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            COVID-19: combining antiviral and anti-inflammatory treatments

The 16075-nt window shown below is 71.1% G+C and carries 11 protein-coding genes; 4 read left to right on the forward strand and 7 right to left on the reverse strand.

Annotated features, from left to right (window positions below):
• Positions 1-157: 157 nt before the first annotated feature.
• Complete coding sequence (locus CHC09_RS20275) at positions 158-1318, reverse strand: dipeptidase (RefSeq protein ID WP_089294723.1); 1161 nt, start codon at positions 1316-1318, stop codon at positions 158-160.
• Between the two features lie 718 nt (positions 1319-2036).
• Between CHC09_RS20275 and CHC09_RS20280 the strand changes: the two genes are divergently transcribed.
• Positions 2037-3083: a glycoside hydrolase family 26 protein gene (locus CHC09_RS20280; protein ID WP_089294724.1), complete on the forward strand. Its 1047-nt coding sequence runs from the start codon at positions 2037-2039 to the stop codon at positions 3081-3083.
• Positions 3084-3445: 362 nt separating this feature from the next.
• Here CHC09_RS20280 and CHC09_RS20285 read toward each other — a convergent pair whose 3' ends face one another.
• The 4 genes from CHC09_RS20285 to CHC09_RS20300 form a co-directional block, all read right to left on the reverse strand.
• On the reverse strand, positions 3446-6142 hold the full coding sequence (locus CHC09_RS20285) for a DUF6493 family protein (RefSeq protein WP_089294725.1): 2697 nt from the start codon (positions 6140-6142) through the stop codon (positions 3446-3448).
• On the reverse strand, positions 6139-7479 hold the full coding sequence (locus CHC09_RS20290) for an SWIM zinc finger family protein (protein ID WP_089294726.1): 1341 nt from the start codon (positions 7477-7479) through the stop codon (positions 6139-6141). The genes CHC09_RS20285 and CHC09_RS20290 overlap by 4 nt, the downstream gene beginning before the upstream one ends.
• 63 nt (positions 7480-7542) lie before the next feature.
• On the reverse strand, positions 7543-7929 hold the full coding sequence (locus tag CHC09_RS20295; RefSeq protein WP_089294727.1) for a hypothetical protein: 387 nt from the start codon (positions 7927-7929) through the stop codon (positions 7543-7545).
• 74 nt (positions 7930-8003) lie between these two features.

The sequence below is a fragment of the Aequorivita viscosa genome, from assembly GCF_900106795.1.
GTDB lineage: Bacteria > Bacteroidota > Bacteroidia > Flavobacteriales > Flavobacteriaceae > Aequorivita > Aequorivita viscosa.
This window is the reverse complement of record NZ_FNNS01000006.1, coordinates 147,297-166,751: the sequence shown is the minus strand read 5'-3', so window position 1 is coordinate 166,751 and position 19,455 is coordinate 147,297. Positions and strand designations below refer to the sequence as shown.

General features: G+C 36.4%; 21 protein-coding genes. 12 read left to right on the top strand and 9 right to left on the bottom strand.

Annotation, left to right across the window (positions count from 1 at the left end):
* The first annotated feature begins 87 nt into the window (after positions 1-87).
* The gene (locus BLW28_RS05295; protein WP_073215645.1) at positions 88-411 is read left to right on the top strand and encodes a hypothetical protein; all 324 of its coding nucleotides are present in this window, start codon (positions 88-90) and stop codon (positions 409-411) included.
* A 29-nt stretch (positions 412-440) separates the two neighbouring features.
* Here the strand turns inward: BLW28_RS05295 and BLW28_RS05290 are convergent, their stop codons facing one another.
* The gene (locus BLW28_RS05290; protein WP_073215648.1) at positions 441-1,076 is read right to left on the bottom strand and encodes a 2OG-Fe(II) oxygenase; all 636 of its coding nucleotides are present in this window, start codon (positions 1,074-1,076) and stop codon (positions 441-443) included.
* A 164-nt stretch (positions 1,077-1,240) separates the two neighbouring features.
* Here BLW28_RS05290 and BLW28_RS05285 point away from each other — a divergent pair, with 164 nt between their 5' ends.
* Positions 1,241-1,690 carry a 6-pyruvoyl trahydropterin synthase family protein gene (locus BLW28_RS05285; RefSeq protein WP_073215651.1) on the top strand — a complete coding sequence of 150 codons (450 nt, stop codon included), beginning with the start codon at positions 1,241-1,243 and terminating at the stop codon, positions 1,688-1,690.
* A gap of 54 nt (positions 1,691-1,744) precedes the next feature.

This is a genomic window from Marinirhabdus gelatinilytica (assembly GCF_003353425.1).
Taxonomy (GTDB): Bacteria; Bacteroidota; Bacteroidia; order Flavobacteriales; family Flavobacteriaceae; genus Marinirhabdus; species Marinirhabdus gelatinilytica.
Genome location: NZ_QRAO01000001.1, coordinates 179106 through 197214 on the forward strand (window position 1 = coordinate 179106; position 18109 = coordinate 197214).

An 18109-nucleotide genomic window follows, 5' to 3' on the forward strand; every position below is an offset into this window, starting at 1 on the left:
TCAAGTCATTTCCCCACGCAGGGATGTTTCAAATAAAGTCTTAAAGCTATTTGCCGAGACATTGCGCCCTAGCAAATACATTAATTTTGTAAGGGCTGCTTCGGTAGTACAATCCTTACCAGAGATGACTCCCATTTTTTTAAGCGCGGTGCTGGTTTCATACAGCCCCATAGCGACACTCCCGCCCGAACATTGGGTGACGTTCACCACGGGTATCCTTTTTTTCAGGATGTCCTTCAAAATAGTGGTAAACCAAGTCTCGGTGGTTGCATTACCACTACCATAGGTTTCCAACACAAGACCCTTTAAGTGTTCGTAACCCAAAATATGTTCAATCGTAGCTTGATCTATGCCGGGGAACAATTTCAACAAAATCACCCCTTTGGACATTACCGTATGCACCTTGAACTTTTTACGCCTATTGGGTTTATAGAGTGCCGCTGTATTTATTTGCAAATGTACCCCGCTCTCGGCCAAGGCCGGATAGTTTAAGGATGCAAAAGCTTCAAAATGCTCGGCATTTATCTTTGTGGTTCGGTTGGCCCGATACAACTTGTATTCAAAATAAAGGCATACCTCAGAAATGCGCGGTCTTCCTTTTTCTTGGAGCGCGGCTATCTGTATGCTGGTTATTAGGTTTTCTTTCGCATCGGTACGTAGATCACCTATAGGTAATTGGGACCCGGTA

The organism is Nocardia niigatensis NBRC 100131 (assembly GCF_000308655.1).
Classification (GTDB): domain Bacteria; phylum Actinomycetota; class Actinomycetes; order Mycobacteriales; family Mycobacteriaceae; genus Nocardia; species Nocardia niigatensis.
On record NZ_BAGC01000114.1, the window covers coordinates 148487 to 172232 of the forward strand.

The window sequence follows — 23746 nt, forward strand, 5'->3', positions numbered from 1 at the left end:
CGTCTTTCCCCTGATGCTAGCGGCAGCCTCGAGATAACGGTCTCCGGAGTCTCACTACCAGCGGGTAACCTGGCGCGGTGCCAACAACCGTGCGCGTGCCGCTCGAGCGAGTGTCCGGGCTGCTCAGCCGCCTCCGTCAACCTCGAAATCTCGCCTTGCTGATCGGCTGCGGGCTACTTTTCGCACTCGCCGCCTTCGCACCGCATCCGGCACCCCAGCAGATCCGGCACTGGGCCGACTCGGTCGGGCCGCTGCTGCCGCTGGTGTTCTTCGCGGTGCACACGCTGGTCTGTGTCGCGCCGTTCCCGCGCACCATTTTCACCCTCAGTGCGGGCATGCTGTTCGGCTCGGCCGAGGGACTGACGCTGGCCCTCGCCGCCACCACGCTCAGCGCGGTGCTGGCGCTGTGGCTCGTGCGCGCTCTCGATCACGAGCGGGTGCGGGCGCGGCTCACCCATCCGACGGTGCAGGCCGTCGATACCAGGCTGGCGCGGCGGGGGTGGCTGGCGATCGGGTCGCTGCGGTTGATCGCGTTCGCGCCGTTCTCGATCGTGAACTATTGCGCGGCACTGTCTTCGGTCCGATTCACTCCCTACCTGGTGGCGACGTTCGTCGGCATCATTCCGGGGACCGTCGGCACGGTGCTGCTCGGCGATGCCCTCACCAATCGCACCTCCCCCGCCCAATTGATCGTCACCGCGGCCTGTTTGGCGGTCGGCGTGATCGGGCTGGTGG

Both coronavirus disease 2019 (COVID-19) and severe acute respiratory syndrome (SARS) are characterised by an overexuberant inflammatory response and, for SARS, viral load is not correlated with the worsening of symptoms.1, 2 In our previous Correspondence to The Lancet, 3 we described how BenevolentAI's proprietary artificial intelligence (AI)-derived knowledge graph, 4 queried by a suite of algorithms, enabled identification of a target and a potential therapeutic against SARS coronavirus 2 (SARS-CoV-2; the causative organism in COVID-19). We identified a group of approved drugs that could inhibit clathrin-mediated endocytosis and thereby inhibit viral infection of cells (appendix). The drug targets are members of the numb-associated kinase (NAK) family—including AAK1 and GAK—the inhibition of which has been shown to reduce viral infection in vitro.5, 6 Baricitinib was identified as a NAK inhibitor, with a particularly high affinity for AAK1, a pivotal regulator of clathrin-mediated endocytosis. We suggested that this drug could be of use in countering SARS-CoV-2 infections, subject to appropriate clinical testing. To take this work further in a short timescale, a necessity when dealing with a new human pathogen, we re-examined the affinity and selectivity of all the approved drugs in our knowledge graph to identify those with both antiviral and anti-inflammatory properties. Such drugs are predicted to be of particular importance in the treatment of severe cases of COVID-19, when the host inflammatory response becomes a major cause of lung damage and subsequent mortality. Comparison of the properties of the three best candidates are shown in the table . Baricitinib, fedratinib, and ruxolitinib are potent and selective JAK inhibitors approved for indications such as rheumatoid arthritis and myelofibrosis. All three are powerful anti-inflammatories that, as JAK–STAT signalling inhibitors, are likely to be effective against the consequences of the elevated levels of cytokines (including interferon-γ) typically observed in people with COVID-19· 2 Although the three candidates have similar JAK inhibitor potencies, a high affinity for AAK1 suggests baricitinib is the best of the group, especially given its once-daily oral dosing and acceptable side-effect profile. 7 The most significant side-effect seen over 4214 patient-years in the clinical trial programmes used for European Medicines Agency registration was a small increase in upper respiratory tract infections (similar to that observed with methotrexate), but the incidence of serious infections (eg, herpes zoster) over 52 weeks' dosing was small (3·2 per 100 patient-years), and similar to placebo. 7 Use of this agent in patients with COVID-19 over 7–14 days, for example, suggests side-effects would be trivial. Table Properties of three antiviral and anti-inflammatory candidate drugs Baricitinib Ruxolitinib Fedratinib Daily dose, mg 2–10 25 400 Affinity and efficacy: Kd or IC50, nM* AAK1† Cell free 17 100 32 Cell 34 700 960 GAK† Cell free 136 120 1 Cell 272 840 30 BIKE† Cell free 40 210 32 Cell 80 1470 960 JAK1 Cell free 6 3 20 Cell 12 20 600 JAK2 Cell free 6 3 3 Cell 11 21 100 JAK3 Cell free >400 2 79 Cell >800 14 2370 TYK2 Cell free 53 1 20 Cell 106 7 600 Pharmacokinetics Plasma protein binding 50% 97% 95% Cmax (unbound), nM 103‡ 117 170 Safety: tolerated dose ≤10 mg/day ≤20 mg twice daily ≤400 mg/day See regulatory approval documents for further information on these drugs. Kd=dissociation constant. IC50=half-maximal inhibitory concentration. Cmax=maximum serum concentration. * All values are IC50 except the cell free values for AAK1, GAK, and BIKE; “cell free” values indicate inhibitory activity against purified protein in biochemical assay; “cell” values indicate enzyme-inhibitory activity inside a cell. † In the absence of direct measurements of drug inhibition in cells, the predicted cell affinity and efficacy values are derived from the ratio of each compound for their primary target; for example, for baricitinib, IC50 AAK1[cell] = (IC50AK1[cell] / IC50AK1[cell free]) × IC50AAK1[cell free]. ‡ At a 10 mg dose. Other AI-algorithm-predicted NAK inhibitors include a combination of the oncology drugs sunitinib and erlotinib, shown to reduce the infectivity of a wide range of viruses, including hepatitis C virus, dengue virus, Ebola virus, and respiratory syncytial virus.5, 6 However, sunitinib and erlotinib would be difficult for patients to tolerate at the doses required to inhibit AAK1 and GAK. By contrast, at therapeutic doses used for the treatment of patients with rheumatoid arthritis, the free plasma concentrations of baricitinib are predicted to be sufficient to inhibit AAK1, and potentially GAK, in cell-based assays. The predicted inhibition of clathrin-mediated endocytosis by baricitinib is unlikely to be observed with other anti-arthritic drugs or JAK inhibitors. Our analysis of the closely related JAK inhibitors ruxolitinib and fedratinib (table) illustrates that the predicted unbound plasma exposure required to inhibit the enzymes needed for clathrin-mediated endocytosis greatly exceeds the currently tolerated exposures used therapeutically. These drugs are, therefore, unlikely to reduce viral infectivity at tolerated doses, although they might reduce the host inflammatory response through JAK inhibition. Intriguingly, another JAK inhibitor, tofacitinib, shows no detectable inhibition of AAK1. The high affinity of baricitinib for NAKs, its anti-inflammatory properties, and its ability to ameliorate associated chronic inflammation in interferonopathies, 8 together with its advantageous pharmacokinetic properties, appear to make it a special case among the approved drugs. In addition, the potential for combination therapy with baracitinib is high because of its low plasma protein binding and minimal interaction with CYP enzymes and drug transporters. Furthermore, there is the potential for combining baricitinib with the direct-acting antivirals (lopinavir or ritonavir and remdesivir) currently being used in the COVID-19 outbreak, since it has a minimal interaction with the relevant CYP drug-metabolising enzymes. Combinations of baricitinib with these direct-acting antivirals could reduce viral infectivity, viral replication, and the aberrant host inflammatory response. This work demonstrates that the use of an AI-driven knowledge graph can facilitate rapid drug development.